Pros: A talented cast that fearlessly embrace the self-conscious humour of the libretto.
Cons: The very warm theatre left me panting for ice cream at the interval. That’s commercial acumen for you.
Intimately staged opera offers a similar unique value to cinema screenings from the biggest producing opera houses across the globe. In an auditorium of over 2000 audience members even those in the priciest of stalls seats have an orchestra to contend with between themselves and the performers. From my seat in the King’s Head Theatre I was an arm’s length away from the four singers who carried this production. I saw their facial expressions, heard their intakes of breath, and I also saw clearly the faces of the audience. This production purposefully shines a light on both the stage and its audience, to great comic value. At one point I thought the interaction may have overstepped the boundary of good taste, but generally it came off as spontaneous and funny. If you can see the people in the front row you may as well use them. Free labour.
This new version of La Bohème by Adam Spreadbury-Maher transforms its female protagonist Mimi into a drug addict. From my perspective this modernisation really works, as the self-destructive pursuit of pleasure and escape sits well within the bohemian hedonism that all the characters struggle to maintain without wound. Ralph and his roommate Mark are creatives failing to make the rent or earn an income. Ralph falls for neighbour Mimi (poor thing), and Mark and his coquettish lover Musetta are on-and-off as Musetta’s desire for material goods and security repeatedly tempts her away.
Becca Marriott is compelling to watch as Mimi; her voice embodies the dramatic themes of Puccini’s music with all the sadness and beauty I’d expect from an operatic rom-com of this stature. Honey Rouhani plays Musetta with a marvellous bolshie confidence. Her lover Mark, played by Thomas Humphreys, is both funny and serious to the exact degree; his tortured love for Musetta is utterly convincing. Matthew Kimble’s Ralph is suitably cheeky, and he and Marriott together are particularly funny in their happier relationship moments. In fact, the entire cast sings Adam Spreadbury-Maher’s libretto, which is for the most part funny, with gusto and sincerity. It pokes fun at itself and the romance, but the execution is unapologetic, so it works.
There wasn’t an empty seat in the house, but unfortunately neither was there any air conditioning. So though the visibility of a closely tucked and engaged crowd felt convivial, and worked wonders for audience participation, the heat and perspiration created an unfortunate contrast to the winter setting of the opera. The cold is so key to the romantic dialogue between Mimi and Ralph, and the season so instrumental in shining a light on the penury of the characters’ bohemian lifestyle, that without it, I wasn’t convinced of their dire straits. And then there are the smart phones; they can’t pay rent or the gas bill, but they’ve got WiFi and £600 phones. Nevertheless, it’s an interesting reflection of modern day priorities and I totally ran with it in action. To summarise this digression, excepting a few choice electric fans that I spotted in the interval, I thought the production could do with a deus ex machina of cold air.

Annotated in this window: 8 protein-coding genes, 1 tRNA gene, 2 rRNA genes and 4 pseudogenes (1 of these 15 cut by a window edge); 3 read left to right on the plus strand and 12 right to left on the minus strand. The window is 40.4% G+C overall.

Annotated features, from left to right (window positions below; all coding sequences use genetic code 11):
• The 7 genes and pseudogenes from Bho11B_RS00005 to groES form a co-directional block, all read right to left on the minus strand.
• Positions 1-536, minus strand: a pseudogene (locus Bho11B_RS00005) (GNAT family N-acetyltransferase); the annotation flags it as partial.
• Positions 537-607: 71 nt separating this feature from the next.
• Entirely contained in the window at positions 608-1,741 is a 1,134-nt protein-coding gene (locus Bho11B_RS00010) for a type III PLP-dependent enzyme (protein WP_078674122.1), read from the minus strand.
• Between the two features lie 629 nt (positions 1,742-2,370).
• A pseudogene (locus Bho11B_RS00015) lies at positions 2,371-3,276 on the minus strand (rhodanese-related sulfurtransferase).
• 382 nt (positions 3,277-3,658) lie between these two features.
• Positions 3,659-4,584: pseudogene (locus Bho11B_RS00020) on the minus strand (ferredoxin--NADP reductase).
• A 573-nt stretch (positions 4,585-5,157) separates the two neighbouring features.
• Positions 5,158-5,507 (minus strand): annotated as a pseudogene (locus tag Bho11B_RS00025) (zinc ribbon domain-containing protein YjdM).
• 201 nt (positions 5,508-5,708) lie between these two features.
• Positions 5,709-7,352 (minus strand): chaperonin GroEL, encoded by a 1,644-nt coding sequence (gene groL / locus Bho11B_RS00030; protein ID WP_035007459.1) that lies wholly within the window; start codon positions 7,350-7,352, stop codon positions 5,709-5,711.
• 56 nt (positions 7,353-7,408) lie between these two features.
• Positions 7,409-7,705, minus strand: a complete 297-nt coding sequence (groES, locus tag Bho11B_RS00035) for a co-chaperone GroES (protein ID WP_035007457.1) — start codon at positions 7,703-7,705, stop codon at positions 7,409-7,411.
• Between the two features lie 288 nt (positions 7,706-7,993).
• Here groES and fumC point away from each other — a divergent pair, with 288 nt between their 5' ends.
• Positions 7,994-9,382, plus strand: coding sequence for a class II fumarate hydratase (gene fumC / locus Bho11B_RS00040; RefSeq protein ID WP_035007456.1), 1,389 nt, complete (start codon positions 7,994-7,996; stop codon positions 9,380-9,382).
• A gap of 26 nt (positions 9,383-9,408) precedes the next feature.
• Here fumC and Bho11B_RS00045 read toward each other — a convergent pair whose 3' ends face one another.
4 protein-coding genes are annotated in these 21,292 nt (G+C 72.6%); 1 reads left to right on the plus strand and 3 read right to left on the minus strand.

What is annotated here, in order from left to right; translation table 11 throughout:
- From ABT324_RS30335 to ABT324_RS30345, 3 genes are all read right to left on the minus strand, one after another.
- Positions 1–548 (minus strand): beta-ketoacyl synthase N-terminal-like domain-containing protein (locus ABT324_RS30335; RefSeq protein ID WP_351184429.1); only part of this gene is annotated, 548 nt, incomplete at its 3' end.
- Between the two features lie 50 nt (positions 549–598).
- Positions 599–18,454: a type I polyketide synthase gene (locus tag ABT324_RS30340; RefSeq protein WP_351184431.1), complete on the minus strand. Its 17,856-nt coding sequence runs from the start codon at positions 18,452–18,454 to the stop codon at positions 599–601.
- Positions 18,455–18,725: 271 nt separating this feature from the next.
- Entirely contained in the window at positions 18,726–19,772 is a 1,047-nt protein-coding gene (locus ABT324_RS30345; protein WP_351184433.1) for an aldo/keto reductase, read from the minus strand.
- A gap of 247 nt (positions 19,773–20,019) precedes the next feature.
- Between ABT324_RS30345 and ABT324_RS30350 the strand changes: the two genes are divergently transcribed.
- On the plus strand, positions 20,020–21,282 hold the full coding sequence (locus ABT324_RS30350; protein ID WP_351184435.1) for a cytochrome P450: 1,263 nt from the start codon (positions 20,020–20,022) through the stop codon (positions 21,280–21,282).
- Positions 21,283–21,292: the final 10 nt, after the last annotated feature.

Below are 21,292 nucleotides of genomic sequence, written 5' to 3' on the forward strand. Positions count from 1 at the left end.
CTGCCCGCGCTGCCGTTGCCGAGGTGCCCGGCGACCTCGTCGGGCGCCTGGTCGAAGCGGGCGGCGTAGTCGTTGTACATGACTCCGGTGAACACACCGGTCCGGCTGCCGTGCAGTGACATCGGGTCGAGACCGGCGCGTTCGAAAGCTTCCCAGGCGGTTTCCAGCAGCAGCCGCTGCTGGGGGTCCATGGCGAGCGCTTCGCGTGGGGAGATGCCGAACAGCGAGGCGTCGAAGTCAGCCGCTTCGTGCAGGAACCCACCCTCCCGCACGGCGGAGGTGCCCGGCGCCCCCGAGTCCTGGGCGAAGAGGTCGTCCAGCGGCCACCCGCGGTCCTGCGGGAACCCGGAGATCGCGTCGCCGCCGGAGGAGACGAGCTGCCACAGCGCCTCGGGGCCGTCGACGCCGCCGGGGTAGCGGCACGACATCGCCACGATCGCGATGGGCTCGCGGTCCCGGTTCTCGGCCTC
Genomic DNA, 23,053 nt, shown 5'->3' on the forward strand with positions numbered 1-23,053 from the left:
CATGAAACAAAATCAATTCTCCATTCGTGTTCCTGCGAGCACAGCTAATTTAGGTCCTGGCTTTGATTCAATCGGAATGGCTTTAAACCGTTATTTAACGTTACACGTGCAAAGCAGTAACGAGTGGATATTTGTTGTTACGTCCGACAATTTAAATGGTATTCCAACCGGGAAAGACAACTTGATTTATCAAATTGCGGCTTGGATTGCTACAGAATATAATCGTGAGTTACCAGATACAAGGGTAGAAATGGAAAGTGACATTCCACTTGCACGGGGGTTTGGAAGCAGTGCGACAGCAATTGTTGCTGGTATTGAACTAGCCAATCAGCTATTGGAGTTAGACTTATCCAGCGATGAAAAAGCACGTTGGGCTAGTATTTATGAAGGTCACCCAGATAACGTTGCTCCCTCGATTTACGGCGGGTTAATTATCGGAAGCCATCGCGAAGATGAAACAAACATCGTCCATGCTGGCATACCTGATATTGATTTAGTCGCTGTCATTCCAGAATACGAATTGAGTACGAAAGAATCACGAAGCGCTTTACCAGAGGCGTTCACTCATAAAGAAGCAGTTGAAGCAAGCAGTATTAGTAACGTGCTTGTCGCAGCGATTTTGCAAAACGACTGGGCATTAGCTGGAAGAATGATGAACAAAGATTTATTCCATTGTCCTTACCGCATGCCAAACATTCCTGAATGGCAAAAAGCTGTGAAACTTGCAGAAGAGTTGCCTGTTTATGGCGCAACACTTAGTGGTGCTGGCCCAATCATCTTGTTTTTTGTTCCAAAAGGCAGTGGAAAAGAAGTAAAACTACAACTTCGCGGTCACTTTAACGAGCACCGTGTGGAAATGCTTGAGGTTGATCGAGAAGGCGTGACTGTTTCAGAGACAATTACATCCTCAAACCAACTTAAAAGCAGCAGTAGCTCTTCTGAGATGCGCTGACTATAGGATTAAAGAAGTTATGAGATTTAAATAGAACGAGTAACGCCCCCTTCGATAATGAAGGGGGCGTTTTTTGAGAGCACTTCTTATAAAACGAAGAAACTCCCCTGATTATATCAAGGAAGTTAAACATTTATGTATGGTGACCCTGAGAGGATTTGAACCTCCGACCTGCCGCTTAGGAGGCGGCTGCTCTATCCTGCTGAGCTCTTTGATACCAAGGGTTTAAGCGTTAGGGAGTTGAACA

Lighting design is effectively romantic, and in the second half it renders the Mimi and Ralph reconciliation genuinely quite touching. When it comes to the engagement with the audience, the direction is cleverly choreographed, and provides the energy that in a large production you’d typically get from the peripheral chorus and actors. The staging felt a little ineffectual in those scenes where characters are resigned to the sofa; I couldn’t get a good line of sight and performing to the audience looked challenging from amidst the depth of the sofa cushions.
I had a very pleasant evening at the King’s Head Theatre, and I laughed out loud at the audience interaction. A creative and amusing libretto accompanies timelessly beautiful music from Puccini, with a talented and bold cast that I’d be keen to see perform again. Definitely an evening well spent.
Composer: Giacomo Puccini
Libretto: Adam Spreadbury-Maher and Becca Marriott
Director: Adam Spreadbury-Maher
Musical Director: Panaretos Kyriatzidis
Set Designer: Becky-Dee Trevenen
Lighting Designer: Nic Farman
Box Office: 020 7226 8561
Booking Link: https://kingsheadtheatre.ticketsolve.com/#/shows/873556248/events/127871309
Booking Until: 8 October 2016